Would you say you ‘see’ your emotions as they are moving through you?
Has a parent or partner told you to ‘control your emotions?’ How did that go?
Lucent Emoting, a subfactor of Perspective, the 3rd Element of Well-Being, is like a measure of how much we are able to see shifting tides of emotion happening to us, and navigate throughout them.
You can measure this subfactor in your own life—along with hundreds of other subfactors in 50+ factors of well-being—using the Assessment Center. Go check it out!
Guiding Our Emotions is Difficult, but Not Always Impossible
How we handle our emotions is one of the great Challenges of life. We all share in it. Recalling our need for control, we find that there is a constant tug of war between our expectations and reality. In the same way, there is an ebb and flow between our reactionary brain and our creative brain.
When we experience negative emotions, it is within our purview to be Present and Mindful. For example, we may catch ourselves getting anxious and choose to think positive thoughts in order to shift how we’re feeling. We can stay ahead of our emotions and foster the feelings that befit our broader goals in a given situation.
Be the Surfer
Life is like floating in an ocean, the experiences and emotions being like waves. Inevitable and continuous, they come and they go.
Now, do we simply bob up and down with them? What if we see ourselves for where we are? With awareness and skill, we may ride these waves.
Emotions come up and, just like waves, they may not be predictable in timing or nature, yet there is agency and ability in how one engages with them. We can foster skills (like the well-being Enablers) that make us more agile surfers.
So ride it. Relax into the tumbling, go under it, go over it, etc. With practice, you can shorten or extend how long you ride certain waves. You can look fondly upon your ride of one wave, even if it was tumultuous.
One of the most helpful ways of seeing our emotions clearly is by understanding our biases.
Here, we’re going to call attention to one especially pervasive bias that affects our emotional lives every day.
An Important Application: Our Negativity Bias
Together with our other many cognitive biases is a simple one with huge implications: we skew towards negativity. This seemingly small psychological tendency can seep into every aspect of our lives, affecting our relationships and behavior and how we see the world.
Negative events have a stronger impact on our brains than positive ones. We feel it more when we are annoyed than when everything is ‘just right.’ We tend to remember negative things more vividly upon recollection.1
Even if this doesn’t come as a surprise to you, it runs contrary to many prevailing social myths. Hollywood, for example, would have us believe that good always triumphs over evil. Any underdog equipped with hope and positivity is bound to overcome the ‘dark side’ of negativity, right?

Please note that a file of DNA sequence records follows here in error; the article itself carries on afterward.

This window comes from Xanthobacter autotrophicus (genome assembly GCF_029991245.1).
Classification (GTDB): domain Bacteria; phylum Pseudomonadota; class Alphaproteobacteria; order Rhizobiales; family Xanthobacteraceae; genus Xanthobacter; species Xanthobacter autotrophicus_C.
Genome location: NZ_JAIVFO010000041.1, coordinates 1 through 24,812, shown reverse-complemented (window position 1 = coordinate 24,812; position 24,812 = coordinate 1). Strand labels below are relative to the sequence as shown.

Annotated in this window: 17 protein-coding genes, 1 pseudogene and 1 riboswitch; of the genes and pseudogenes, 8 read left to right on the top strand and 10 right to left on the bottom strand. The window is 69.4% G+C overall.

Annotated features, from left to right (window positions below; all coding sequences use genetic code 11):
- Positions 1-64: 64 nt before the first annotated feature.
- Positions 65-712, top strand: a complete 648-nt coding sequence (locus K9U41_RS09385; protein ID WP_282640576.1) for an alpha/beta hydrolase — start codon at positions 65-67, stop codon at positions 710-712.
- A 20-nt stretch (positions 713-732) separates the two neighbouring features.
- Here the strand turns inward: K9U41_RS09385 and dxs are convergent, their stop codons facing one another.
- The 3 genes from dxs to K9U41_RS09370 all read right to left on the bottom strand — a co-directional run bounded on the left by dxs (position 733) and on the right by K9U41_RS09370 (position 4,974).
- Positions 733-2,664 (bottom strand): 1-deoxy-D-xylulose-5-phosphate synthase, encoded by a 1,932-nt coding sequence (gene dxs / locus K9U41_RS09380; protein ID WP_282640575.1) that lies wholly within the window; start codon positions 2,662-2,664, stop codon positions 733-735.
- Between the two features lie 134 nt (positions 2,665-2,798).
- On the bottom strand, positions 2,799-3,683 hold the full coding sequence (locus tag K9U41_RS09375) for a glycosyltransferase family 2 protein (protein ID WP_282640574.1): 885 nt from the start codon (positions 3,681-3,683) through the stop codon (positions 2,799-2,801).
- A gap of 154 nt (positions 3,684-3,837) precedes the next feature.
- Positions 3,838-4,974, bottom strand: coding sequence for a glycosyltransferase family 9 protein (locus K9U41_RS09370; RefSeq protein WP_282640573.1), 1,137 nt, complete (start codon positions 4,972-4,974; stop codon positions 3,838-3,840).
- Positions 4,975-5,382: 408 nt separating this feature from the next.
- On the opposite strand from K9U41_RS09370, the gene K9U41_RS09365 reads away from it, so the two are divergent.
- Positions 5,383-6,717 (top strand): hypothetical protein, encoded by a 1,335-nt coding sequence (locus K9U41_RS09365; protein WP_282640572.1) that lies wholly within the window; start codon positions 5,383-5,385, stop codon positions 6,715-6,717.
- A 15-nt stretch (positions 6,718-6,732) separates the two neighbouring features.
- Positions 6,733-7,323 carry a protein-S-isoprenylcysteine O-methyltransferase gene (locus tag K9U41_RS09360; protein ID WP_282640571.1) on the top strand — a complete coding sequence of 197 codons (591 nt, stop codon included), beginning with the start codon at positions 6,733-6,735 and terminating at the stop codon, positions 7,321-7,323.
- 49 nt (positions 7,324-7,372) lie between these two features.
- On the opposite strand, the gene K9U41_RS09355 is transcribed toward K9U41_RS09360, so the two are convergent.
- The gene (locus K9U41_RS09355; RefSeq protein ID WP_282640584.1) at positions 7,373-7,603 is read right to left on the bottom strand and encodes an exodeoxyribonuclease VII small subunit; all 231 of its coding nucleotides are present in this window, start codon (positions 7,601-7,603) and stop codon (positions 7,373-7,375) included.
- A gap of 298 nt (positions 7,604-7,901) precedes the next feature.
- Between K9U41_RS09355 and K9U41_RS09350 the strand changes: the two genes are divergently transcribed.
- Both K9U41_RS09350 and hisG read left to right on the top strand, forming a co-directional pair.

The truth may be that ‘bad’ is simply stronger than ‘good,’ in this context. Little as we would like to admit it, psychologists are aware of this cognitive bias. Mihaly Csikszentmihalyi uses the term “psychic entropy” to indicate that worrying is the brain’s default position. Roy Baumeister, one of the most renowned researchers in modern positive psychology, authored an overview study of negativity research. The following is the surprising abstract of the paper:
“The greater power of bad events over good ones is found in everyday events, major life events (e.g., trauma), close relationship outcomes, social network patterns, interpersonal interactions, and learning processes. Bad emotions, bad parents, and bad feedback have more impact than good ones, and bad information is processed more thoroughly than good. The self is more motivated to avoid bad self-definitions than to pursue good ones. Bad impressions and bad stereotypes are quicker to form and more resistant to disconfirmation than good ones. Various explanations such as diagnosticity and salience help explain some findings, but the greater power of bad events is still found when such variables are controlled. Hardly any exceptions (indicating greater power of good) can be found. Taken together, these findings suggest that bad is stronger than good, as a general principle across a broad range of psychological phenomena.”²
We naturally judge, criticize, complain, and ruminate. And it is our uniquely human task of overcoming our nature.
Ok, breathe. We’re not done putting the spotlight on negativity quite yet, but let’s take a moment and reign in this information with a meme:
Cultural Implications of Negativity